Have you been going to yoga for awhile but still cannot get your heels to the floor in Downward Dog? Have you had an injury to your back or neck and no matter how much you stretch, you still feel stiff? Do you sit at work and feel achy, and stiff when you get out of your car after your commute home? Do you need more flexibility in order to improve your golf swing? There is a reason that the practice of pulling on tissue, i.e. stretching, is not helping.
The governing principle of human muscle function is that muscle tissue loses its ability to contract. This occurs for a myriad of reasons and results in various problems (to vaying degrees) in people. This change in muscle tissues' ability to contract is beyond our control. To illustrate this concept I ask my patients: "Can you prevent your hair from growing? Can you control your heartbeat?"
There are many bodily functions that are beyond conscious control and the alteration in muscle tissue contractility is one such example.
This principle can explain why the practice of stretching does not result in improved range of motion or flexibility. I am defining stretching as the act of pulling or pushing on a body part in order to improve range of motion. I am not calling an active movement or warm up a stretch. Based on the governing principle of human muscle function, allow me to support my statement that stretching will not improve flexibility.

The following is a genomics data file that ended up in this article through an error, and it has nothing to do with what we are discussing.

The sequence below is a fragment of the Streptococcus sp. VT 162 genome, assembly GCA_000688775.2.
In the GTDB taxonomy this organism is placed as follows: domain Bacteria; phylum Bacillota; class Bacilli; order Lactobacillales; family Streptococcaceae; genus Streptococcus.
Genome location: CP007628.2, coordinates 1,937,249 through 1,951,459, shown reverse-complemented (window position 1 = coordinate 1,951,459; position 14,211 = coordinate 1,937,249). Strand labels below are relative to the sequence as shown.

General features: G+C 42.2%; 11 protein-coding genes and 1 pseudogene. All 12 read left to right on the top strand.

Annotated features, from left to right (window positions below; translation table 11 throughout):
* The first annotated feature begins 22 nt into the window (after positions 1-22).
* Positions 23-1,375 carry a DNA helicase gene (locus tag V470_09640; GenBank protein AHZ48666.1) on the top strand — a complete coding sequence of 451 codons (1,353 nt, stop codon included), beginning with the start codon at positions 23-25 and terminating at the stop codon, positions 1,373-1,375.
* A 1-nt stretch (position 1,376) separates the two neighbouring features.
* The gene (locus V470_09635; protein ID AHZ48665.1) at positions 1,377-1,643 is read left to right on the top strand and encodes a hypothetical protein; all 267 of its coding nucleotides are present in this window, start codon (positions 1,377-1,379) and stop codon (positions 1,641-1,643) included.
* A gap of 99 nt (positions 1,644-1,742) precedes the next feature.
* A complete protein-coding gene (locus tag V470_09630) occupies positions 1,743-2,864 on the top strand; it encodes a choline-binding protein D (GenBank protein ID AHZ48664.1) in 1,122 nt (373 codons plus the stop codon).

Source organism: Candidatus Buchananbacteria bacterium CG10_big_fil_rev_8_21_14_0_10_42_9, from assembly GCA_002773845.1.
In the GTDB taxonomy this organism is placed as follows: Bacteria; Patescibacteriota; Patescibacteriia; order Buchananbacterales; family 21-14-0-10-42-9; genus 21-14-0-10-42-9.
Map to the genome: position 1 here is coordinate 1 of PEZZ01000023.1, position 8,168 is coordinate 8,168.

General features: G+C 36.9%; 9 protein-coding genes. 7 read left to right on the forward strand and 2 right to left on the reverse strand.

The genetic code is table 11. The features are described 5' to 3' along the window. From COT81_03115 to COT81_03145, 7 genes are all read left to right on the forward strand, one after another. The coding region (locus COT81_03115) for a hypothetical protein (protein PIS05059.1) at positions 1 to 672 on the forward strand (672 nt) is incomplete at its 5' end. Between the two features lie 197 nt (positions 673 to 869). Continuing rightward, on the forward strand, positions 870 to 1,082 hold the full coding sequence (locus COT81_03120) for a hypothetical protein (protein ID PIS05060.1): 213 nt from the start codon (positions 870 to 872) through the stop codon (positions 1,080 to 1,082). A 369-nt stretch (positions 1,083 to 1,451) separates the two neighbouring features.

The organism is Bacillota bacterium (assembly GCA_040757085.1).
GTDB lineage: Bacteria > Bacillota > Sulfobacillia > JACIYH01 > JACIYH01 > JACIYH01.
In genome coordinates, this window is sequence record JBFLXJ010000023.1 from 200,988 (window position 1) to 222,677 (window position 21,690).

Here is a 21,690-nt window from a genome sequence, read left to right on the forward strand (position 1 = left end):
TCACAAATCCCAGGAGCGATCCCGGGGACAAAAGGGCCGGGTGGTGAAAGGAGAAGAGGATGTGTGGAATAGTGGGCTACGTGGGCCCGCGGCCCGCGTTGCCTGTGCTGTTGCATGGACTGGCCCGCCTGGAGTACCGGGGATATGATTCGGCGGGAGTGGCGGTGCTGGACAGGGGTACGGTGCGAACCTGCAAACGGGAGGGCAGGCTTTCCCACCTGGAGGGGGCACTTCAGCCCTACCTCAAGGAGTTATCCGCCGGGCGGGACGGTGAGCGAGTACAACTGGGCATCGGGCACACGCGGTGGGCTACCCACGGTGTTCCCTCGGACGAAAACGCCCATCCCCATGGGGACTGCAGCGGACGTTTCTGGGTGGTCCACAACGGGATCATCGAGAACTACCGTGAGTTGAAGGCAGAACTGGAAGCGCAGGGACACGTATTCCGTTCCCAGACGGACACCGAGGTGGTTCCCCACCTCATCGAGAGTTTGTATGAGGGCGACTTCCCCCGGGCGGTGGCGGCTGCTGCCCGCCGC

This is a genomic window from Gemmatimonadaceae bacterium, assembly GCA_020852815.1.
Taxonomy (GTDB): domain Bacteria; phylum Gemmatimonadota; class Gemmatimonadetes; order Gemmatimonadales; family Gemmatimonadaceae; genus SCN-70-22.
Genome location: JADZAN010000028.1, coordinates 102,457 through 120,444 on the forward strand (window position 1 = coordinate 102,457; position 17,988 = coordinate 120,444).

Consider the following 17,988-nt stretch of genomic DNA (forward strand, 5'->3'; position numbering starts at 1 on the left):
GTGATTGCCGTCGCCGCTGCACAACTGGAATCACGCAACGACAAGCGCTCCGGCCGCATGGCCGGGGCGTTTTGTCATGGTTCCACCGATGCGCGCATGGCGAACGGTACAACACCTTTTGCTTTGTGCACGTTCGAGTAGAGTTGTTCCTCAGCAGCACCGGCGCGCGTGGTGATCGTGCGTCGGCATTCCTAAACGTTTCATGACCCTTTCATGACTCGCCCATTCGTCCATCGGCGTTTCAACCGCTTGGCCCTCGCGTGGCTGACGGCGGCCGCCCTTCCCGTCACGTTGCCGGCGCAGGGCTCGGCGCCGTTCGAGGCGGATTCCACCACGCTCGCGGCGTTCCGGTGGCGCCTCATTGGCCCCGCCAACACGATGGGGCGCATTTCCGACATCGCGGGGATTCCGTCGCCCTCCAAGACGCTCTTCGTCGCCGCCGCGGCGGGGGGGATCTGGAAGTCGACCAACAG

Imagine a large tree staked to the ground with 10 lines of rope. If five of those lines of rope were cut than the remaining lines would have to work twice as hard. This increased work demand would show up as increased tension in each line of rope. Muscles are the "ropes" in our body that hold our skeleton upright. As muscle tissue loses its ability to contract, ("losing some ropes") the stuff that is working has to work harder. Tight muscle tissue is the stuff working. Tight muscle tissue is the stuff holding us up. Our brain will not allow the stuff holding us up to be released, no matter how hard we pull or push on it.
If losing muscle tissue function results in tightness and loss of flexibility, than restoring muscle tissue function should result in improved flexibility. The most effective treatment available to restore muscle tissue function is muscle activation techniques (MAT). MAT is a specific and unique process for evaluating an individual's ability to develop efficient muscle contraction(s).
I asked several of my patients how I should describe muscle activation techniques and they responded: "You have to experience it."
My word picture in regards to explaining what MAT is all about is: "How do you describe a zebra to someone who has never seen a horse?" Muscle activation techniques is an amazing process and the most effective method to improve your flexibility. The only way you will discover this is to experience it.
Sharon Hollis has a Masters degree in Physical Therapy; she is a certified hand therapist and she is the only muscle activation technique specialist in Summit and Eagle County. She practices at JointWorx Physical Therapy in Edwards. Call the office at 970-569-3883 to schedule an appointment or request a free injury screening.